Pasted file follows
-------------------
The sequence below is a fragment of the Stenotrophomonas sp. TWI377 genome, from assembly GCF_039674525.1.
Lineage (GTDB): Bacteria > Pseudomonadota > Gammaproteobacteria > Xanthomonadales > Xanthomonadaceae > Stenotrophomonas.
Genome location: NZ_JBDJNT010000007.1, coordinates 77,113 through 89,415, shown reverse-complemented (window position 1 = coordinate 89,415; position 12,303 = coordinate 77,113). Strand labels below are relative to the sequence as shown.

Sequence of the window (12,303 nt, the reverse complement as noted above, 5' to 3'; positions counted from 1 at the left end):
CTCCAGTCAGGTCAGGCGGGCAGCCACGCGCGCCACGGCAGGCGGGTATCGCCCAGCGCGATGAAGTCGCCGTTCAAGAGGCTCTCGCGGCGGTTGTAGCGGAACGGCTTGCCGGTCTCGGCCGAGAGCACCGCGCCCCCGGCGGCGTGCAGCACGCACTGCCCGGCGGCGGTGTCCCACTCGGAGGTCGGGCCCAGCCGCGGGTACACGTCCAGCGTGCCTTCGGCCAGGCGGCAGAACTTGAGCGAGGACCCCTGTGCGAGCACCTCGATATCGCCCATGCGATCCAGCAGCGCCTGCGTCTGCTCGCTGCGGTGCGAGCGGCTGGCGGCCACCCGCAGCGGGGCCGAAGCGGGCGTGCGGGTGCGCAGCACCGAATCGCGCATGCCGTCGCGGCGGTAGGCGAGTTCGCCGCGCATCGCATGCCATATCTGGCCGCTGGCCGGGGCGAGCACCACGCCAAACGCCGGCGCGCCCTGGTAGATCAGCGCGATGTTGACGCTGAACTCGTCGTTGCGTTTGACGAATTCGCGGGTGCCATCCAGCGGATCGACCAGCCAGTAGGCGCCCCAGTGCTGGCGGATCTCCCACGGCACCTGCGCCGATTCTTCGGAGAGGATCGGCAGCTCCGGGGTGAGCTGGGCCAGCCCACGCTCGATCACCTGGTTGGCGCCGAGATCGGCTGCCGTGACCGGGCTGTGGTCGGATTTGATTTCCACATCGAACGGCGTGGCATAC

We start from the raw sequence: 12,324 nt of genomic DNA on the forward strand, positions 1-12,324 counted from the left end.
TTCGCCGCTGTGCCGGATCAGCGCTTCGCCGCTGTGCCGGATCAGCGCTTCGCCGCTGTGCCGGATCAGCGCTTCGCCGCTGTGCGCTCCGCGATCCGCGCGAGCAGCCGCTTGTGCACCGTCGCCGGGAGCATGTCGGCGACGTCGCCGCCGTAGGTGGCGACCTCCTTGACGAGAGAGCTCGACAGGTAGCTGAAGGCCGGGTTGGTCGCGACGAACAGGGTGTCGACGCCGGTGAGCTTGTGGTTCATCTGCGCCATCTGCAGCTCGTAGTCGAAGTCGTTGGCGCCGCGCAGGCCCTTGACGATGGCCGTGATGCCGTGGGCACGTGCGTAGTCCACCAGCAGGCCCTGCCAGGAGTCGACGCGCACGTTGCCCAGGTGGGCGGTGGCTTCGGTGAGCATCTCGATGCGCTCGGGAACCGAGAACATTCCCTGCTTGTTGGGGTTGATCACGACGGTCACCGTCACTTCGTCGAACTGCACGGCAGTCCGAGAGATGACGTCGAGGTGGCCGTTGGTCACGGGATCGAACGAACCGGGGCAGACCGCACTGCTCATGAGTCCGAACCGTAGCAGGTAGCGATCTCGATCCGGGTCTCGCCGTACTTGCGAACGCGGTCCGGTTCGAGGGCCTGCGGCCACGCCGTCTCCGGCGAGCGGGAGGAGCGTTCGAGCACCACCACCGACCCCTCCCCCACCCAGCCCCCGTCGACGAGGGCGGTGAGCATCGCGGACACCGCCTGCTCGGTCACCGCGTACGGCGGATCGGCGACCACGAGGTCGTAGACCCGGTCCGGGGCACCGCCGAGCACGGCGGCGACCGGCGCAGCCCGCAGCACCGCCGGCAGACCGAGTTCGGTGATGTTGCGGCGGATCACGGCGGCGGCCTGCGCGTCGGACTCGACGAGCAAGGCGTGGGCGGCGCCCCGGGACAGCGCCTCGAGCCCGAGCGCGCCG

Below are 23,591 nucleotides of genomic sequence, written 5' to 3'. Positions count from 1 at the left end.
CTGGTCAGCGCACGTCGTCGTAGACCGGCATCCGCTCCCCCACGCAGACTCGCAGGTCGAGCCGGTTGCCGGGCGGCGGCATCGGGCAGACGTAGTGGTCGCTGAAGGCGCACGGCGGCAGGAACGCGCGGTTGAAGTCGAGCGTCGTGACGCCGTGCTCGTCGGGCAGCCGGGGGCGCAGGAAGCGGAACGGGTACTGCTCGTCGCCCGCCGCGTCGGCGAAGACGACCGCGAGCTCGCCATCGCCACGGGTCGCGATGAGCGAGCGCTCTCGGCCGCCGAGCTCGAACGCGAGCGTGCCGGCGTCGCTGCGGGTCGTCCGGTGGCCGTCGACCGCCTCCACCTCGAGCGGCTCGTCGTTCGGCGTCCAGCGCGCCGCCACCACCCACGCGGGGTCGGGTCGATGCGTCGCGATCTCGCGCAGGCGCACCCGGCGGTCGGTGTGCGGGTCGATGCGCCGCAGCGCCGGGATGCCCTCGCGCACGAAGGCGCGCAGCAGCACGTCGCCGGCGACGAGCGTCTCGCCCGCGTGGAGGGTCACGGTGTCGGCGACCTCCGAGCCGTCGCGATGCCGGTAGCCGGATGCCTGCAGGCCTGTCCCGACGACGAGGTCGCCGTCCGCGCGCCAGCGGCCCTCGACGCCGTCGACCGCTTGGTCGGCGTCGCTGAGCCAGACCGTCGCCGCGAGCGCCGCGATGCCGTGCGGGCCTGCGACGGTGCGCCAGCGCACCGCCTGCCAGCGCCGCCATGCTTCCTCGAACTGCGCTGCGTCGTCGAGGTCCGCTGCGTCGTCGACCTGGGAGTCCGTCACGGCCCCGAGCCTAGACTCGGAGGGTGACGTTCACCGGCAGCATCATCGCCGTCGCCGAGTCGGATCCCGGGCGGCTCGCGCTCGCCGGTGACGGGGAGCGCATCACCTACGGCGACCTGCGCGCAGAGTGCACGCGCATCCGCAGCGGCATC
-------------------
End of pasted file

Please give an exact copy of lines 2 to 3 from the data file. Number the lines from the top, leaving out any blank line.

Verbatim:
Lineage (GTDB): Bacteria > Pseudomonadota > Gammaproteobacteria > Xanthomonadales > Xanthomonadaceae > Stenotrophomonas.
Genome location: NZ_JBDJNT010000007.1, coordinates 77,113 through 89,415, shown reverse-complemented (window position 1 = coordinate 89,415; position 12,303 = coordinate 77,113). Strand labels below are relative to the sequence as shown.